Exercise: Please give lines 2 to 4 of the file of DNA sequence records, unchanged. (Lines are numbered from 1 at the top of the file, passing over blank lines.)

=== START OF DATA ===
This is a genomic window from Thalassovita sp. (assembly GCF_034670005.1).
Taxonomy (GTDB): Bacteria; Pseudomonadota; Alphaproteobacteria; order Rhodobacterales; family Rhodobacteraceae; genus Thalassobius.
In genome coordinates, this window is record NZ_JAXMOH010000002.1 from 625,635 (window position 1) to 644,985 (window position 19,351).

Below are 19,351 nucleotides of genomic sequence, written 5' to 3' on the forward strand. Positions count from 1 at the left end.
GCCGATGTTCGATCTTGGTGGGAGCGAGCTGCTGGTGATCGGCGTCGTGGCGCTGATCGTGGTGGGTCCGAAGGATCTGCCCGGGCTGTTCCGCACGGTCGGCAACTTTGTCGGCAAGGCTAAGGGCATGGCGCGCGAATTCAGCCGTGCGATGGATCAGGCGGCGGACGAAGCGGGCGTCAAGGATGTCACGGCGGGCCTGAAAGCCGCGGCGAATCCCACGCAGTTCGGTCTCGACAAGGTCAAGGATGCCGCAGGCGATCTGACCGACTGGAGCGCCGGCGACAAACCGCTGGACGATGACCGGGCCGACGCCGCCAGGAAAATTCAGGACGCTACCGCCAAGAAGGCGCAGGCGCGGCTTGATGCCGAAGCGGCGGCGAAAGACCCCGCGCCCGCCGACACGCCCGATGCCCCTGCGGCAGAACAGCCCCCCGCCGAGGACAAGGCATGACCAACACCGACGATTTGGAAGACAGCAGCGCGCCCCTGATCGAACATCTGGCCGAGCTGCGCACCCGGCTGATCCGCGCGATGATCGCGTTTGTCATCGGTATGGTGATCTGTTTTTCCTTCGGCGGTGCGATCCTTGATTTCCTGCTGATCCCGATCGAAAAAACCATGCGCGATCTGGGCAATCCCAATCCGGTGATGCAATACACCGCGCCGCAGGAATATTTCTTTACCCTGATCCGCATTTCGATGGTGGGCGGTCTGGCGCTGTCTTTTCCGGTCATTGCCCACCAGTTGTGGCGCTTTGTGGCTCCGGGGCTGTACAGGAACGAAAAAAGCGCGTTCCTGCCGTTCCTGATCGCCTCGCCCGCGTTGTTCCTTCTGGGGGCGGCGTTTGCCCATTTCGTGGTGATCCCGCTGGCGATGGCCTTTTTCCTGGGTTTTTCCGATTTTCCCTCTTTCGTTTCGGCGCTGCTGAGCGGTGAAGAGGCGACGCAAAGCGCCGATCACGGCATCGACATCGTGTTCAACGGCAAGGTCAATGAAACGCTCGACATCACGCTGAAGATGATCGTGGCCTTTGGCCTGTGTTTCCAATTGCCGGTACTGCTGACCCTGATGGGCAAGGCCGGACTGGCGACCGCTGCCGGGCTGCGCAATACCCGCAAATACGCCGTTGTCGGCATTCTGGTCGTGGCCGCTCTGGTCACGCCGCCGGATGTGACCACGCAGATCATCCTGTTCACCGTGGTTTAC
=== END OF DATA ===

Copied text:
Taxonomy (GTDB): Bacteria; Pseudomonadota; Alphaproteobacteria; order Rhodobacterales; family Rhodobacteraceae; genus Thalassobius.
In genome coordinates, this window is record NZ_JAXMOH010000002.1 from 625,635 (window position 1) to 644,985 (window position 19,351).

Below are 19,351 nucleotides of genomic sequence, written 5' to 3' on the forward strand. Positions count from 1 at the left end.